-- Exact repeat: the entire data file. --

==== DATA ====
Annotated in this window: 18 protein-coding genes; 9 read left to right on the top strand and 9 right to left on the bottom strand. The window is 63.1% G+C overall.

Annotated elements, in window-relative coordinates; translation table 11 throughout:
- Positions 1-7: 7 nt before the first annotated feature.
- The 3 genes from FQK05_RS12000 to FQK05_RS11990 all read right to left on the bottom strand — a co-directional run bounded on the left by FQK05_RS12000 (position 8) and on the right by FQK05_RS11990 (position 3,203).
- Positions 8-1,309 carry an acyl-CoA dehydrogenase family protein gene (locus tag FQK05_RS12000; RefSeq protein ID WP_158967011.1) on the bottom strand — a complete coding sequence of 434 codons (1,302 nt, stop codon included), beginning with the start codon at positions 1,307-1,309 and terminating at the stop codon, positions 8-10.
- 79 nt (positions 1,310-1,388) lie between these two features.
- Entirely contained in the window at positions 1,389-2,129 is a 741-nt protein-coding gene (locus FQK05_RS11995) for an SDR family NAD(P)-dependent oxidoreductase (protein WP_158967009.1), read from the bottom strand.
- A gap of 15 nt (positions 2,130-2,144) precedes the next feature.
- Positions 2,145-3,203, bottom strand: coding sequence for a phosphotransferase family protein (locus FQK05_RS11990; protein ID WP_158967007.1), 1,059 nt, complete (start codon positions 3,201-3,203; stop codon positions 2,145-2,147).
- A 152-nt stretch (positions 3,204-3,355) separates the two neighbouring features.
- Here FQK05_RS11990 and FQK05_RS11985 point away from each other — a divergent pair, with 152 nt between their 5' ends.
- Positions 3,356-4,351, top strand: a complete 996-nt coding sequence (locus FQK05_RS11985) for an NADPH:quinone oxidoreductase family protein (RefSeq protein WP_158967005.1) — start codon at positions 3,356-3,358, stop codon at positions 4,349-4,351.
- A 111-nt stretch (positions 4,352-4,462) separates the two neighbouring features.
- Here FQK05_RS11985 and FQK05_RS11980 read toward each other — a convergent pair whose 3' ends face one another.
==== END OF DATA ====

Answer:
Annotated in this window: 18 protein-coding genes; 9 read left to right on the top strand and 9 right to left on the bottom strand. The window is 63.1% G+C overall.

Annotated elements, in window-relative coordinates; translation table 11 throughout:
- Positions 1-7: 7 nt before the first annotated feature.
- The 3 genes from FQK05_RS12000 to FQK05_RS11990 all read right to left on the bottom strand — a co-directional run bounded on the left by FQK05_RS12000 (position 8) and on the right by FQK05_RS11990 (position 3,203).
- Positions 8-1,309 carry an acyl-CoA dehydrogenase family protein gene (locus tag FQK05_RS12000; RefSeq protein ID WP_158967011.1) on the bottom strand — a complete coding sequence of 434 codons (1,302 nt, stop codon included), beginning with the start codon at positions 1,307-1,309 and terminating at the stop codon, positions 8-10.
- 79 nt (positions 1,310-1,388) lie between these two features.
- Entirely contained in the window at positions 1,389-2,129 is a 741-nt protein-coding gene (locus FQK05_RS11995) for an SDR family NAD(P)-dependent oxidoreductase (protein WP_158967009.1), read from the bottom strand.
- A gap of 15 nt (positions 2,130-2,144) precedes the next feature.
- Positions 2,145-3,203, bottom strand: coding sequence for a phosphotransferase family protein (locus FQK05_RS11990; protein ID WP_158967007.1), 1,059 nt, complete (start codon positions 3,201-3,203; stop codon positions 2,145-2,147).
- A 152-nt stretch (positions 3,204-3,355) separates the two neighbouring features.
- Here FQK05_RS11990 and FQK05_RS11985 point away from each other — a divergent pair, with 152 nt between their 5' ends.
- Positions 3,356-4,351, top strand: a complete 996-nt coding sequence (locus FQK05_RS11985) for an NADPH:quinone oxidoreductase family protein (RefSeq protein WP_158967005.1) — start codon at positions 3,356-3,358, stop codon at positions 4,349-4,351.
- A 111-nt stretch (positions 4,352-4,462) separates the two neighbouring features.
- Here FQK05_RS11985 and FQK05_RS11980 read toward each other — a convergent pair whose 3' ends face one another.